RAF Akrotiri’s 84 Squadron celebrated 100 years of service on February 16 with a parade at its hanger on the station in British Forces Cyprus.
The crew, which comprises six pilots and seven rear crew flying three Griffin helicopters, has enjoyed a long and varied history since its inception in January 1917 and it is now the RAF’s only operational Search and Rescue (SAR) Unit after the Ministry of Defence disbanded this capability in March 2016.
84 Sqn remains the only current RAF squadron to have been based overseas for its entire service history and since its arrival in British Forces Cyprus in 1972, the crew has been supporting the Republic of Cyprus in not only SAR operations but it has also been providing valuable fire-fighting assistance too.
In the past couple of years alone, the crew have been involved in a number of high-profile fire-fighting operations, working alongside the Cyprus Forestry Commission, the RoC Fire Service, the Cyprus Police and numerous other countries, including Greece and Israel.
During last June’s fire in the Solea region of the Troodos mountain, which resulted in the tragic death of two fire-fighters and 18 square kilometres of forest being destroyed, 84 Sqn flew for five days straight alongside 12 other aircraft to get the devastating blaze under control.
Its involvement in dropping 170 buckets of water, which equated to hundreds of thousands of litres, led Republic of Cyprus’ President, Nicos Anastasiades, to write to the then British Prime Minister David Cameron, to explicitly thank 84 Sqn for its support.
Officer Commanding for 84 Sqn, is Squadron Leader Richard Simpson and he said the crew have risen to every challenge they have faced and he revealed his great pride in being able to celebrate the centenary with the crew in Cyprus.
He said: “It is an immense honour to be the Squadron Commander at such an historic event. There are not many RAF chiefs who can say they have had the opportunity to celebrate their unit’s 100th Anniversary.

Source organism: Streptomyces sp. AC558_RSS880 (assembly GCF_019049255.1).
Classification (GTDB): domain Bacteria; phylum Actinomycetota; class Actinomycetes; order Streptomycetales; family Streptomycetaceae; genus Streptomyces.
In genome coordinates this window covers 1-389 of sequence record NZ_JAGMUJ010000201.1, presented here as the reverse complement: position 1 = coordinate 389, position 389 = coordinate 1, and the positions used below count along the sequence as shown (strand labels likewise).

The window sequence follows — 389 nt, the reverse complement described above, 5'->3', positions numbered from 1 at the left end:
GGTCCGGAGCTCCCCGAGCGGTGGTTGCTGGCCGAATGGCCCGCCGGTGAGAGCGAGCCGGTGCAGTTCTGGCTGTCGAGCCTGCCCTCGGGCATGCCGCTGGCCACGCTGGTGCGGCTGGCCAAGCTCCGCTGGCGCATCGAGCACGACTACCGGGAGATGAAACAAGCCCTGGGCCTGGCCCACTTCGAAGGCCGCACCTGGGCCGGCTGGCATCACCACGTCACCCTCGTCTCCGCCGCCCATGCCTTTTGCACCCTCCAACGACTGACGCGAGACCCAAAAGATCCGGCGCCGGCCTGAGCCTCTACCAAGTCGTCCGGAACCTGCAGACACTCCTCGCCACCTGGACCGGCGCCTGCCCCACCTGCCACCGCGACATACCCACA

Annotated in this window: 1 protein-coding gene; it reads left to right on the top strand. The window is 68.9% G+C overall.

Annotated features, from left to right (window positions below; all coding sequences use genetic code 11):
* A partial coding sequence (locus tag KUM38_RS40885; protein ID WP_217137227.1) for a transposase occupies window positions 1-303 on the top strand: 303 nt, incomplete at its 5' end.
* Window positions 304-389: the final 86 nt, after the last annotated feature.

“For my squadron to be celebrating this milestone and actually being older than the Riyal Air Force is very special indeed. I have a superb squadron, with great moral and a great ethos. I am enormously proud of the team.”
And in addressing 84 Squadron’s role on island, he said there are times when his crew are flying at the absolute limit of their capabilities.
He continued: “Fire-fighting operations are often the most challenging because the situations lend themselves to high-risk flying which demands the utmost skill and flawless airmanship.
“During fire-fighting operations the aircraft engines are working to their limits due to the weight of the water being carried. At the same time there can be 12-15 other multi-national aircraft in the same small piece of airspace, all at a time when visibility is poor due to smoke.
“Moreover, fires are often in the mountainous region of Cyprus, which in itself brings challenges. Fire-fighting is very rewarding but demands some of the highest skill and concentration from the crews.”
In order for 84 Squadron to successfully take part in SAR and fire-fighting operations within the RoC, the relationship with their Cypriot colleagues is of paramount importance and according to Sqn Ldr Simpson, it has never been better.
“We have built and maintained a very strong relationship with the RoC,” he said. “We are regularly invited to join training exercises for fire-fighting and SAR.
“Exercise Lelapa and Argonaut are examples of annual exercises and we also maintain regular communications with the Joint Rescue Coordination Centre in Larnaca, No. 460 Sqn in Paphos and the Police Aviation Unit in Larnaca.”
84 Squadron was formed in the United Kingdom in Hampshire’s East Boldre region and it immediately moved to France in September 1917 and has been based overseas in more than 60 different locations ever since.